Infections caused by the Delta variant of the coronavirus remain too high in Ireland amid focus on new variants, the country’s chief medical officer has warned.
The weekend has seen increased focus on the new Omicron variant of the virus and its potential impact on Ireland, as neighbouring countries confirm cases and nations around the world scramble to impose measures to prevent the variant's spread.
With no cases of the Omicron variant yet identified here, the Delta variant continues to dominate in Ireland and a further 3,735 cases of Covid-19 were confirmed in the State on Sunday. There were 566 people hospitalised with the virus as of this morning.
Dr Tony Holohan on Sunday evening said focus must remain on the “widespread” infection levels in the community at present and urged vigilance against all variants of the virus.
“While there is much attention on new variants, incidence of the Delta variant of Covid-19 remains too high in Ireland, with widespread infection in the community,” he said.
“We all know the actions to prevent the spread of Covid-19 - good hand hygiene, wearing a face covering, meeting others outdoors where possible and, when indoors, opening windows and ensuring good ventilation, keeping your distance and, of course, coming forward for vaccination and booster dose when eligible.”
Dr Holohan said the Nphet epidemiological surveillance team is continuing to meet this weekend to monitor the situation regarding the new Omicron variant.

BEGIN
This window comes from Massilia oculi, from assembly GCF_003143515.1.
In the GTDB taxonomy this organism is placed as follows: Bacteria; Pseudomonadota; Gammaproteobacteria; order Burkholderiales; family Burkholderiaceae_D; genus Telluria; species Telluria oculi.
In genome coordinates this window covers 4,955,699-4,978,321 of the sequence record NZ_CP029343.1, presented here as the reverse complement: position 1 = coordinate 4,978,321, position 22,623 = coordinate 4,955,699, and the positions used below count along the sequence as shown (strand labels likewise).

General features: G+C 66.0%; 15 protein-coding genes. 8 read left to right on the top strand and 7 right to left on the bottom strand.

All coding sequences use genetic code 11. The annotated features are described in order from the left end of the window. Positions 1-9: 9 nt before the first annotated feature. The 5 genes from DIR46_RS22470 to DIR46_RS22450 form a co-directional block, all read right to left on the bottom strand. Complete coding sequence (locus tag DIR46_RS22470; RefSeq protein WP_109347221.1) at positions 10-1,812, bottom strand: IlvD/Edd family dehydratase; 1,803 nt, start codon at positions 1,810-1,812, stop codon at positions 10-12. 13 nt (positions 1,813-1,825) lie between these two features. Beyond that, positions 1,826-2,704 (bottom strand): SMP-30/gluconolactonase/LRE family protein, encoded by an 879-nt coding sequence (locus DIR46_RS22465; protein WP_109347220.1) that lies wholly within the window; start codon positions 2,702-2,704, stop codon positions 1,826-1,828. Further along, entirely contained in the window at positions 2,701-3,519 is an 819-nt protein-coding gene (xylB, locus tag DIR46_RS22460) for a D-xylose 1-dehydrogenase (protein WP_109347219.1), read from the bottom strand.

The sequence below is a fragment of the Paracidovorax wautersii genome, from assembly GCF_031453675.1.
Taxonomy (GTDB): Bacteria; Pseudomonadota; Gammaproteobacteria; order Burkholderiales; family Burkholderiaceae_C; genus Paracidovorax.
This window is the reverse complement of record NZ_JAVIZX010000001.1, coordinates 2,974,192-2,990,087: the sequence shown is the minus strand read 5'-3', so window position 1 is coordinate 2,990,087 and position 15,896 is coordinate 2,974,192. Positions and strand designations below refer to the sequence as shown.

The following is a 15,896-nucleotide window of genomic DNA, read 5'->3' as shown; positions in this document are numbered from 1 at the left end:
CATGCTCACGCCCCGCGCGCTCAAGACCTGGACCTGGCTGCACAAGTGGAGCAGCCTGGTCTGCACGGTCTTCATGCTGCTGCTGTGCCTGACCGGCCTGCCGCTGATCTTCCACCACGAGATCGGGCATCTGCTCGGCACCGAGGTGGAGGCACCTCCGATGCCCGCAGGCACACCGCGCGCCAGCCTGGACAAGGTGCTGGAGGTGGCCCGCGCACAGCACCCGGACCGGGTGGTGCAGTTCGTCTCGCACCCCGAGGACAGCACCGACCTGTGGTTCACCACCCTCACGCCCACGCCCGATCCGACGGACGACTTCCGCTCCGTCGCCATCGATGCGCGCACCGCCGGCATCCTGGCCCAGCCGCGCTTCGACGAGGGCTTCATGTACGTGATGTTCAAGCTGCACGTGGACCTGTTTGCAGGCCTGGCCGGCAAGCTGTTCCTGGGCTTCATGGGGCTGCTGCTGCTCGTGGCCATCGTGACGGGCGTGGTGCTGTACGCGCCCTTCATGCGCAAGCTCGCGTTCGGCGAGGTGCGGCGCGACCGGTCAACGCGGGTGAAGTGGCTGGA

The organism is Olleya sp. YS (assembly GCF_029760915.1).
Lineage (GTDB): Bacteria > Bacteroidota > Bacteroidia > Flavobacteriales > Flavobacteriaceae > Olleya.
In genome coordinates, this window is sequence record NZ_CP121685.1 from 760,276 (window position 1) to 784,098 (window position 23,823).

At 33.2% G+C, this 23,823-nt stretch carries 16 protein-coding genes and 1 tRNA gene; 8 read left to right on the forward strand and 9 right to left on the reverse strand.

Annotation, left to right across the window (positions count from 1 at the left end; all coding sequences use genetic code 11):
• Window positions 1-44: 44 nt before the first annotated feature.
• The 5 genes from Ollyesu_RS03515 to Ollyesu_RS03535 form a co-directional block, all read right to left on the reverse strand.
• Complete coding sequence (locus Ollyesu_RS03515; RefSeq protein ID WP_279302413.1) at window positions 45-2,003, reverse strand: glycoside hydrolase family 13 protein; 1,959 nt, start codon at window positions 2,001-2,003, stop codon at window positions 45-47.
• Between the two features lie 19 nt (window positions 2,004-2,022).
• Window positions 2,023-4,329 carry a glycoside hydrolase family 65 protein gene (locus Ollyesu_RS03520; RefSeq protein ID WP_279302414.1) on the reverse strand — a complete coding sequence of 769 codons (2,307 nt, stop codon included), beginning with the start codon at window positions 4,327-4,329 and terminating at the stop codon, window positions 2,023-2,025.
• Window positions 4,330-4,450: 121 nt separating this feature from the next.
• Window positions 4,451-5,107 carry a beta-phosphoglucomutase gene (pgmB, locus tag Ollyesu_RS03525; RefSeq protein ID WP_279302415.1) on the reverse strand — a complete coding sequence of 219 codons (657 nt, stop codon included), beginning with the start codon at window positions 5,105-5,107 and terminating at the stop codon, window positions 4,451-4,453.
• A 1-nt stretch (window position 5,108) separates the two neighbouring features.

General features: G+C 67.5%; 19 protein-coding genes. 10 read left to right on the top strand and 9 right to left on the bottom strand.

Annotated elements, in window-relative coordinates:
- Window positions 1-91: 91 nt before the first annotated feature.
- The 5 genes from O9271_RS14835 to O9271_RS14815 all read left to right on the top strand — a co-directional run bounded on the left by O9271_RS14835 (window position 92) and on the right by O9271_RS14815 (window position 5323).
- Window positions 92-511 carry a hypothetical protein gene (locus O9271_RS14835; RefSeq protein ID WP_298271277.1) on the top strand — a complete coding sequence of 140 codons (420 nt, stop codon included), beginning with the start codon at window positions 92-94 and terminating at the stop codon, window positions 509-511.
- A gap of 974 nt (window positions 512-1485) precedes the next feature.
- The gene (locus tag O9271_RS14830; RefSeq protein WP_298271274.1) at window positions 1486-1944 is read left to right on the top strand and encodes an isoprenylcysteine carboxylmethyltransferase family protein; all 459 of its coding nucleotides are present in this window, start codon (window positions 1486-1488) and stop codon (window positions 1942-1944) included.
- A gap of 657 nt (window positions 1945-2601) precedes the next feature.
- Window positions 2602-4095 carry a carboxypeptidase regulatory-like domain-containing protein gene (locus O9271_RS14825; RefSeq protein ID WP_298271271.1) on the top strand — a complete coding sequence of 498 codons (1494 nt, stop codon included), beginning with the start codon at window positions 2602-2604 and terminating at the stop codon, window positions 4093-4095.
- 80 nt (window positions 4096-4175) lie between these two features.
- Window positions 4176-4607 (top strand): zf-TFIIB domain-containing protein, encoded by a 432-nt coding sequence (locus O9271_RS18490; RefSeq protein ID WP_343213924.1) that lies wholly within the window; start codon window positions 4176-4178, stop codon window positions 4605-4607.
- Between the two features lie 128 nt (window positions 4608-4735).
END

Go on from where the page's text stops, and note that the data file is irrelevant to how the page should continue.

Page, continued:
“Regulations are being drawn up to give effect to the new travel and home quarantine policies,” he said.
He urged anyone who has travelled from Botswana, Eswatini, Lesotho, Mozambique, Namibia, South Africa or Zimbabwe to Ireland since November 1st to isolate and present for PCR testing, regardless of their symptom status.
Although no case of the Omicron variant has been confirmed in Ireland to date, Professor of Health Systems at Dublin City University, Anthony Staines, said it is “probably here already” but has not been identified yet due to a lack of genetic sequencing.
Cases of the variant have been confirmed in nearby neighbours Britain, the Netherlands, Germany, Belgium, Italy and Denmark, after it was first identified in South Africa earlier this week.
The World Health Organisation on Friday classified Omicron as a "variant of concern," noting it may be more transmissible and have an increased re-infection risk. The Delta variant remains dominant worldwide, and it is not yet clear whether Omicron will be able to displace it.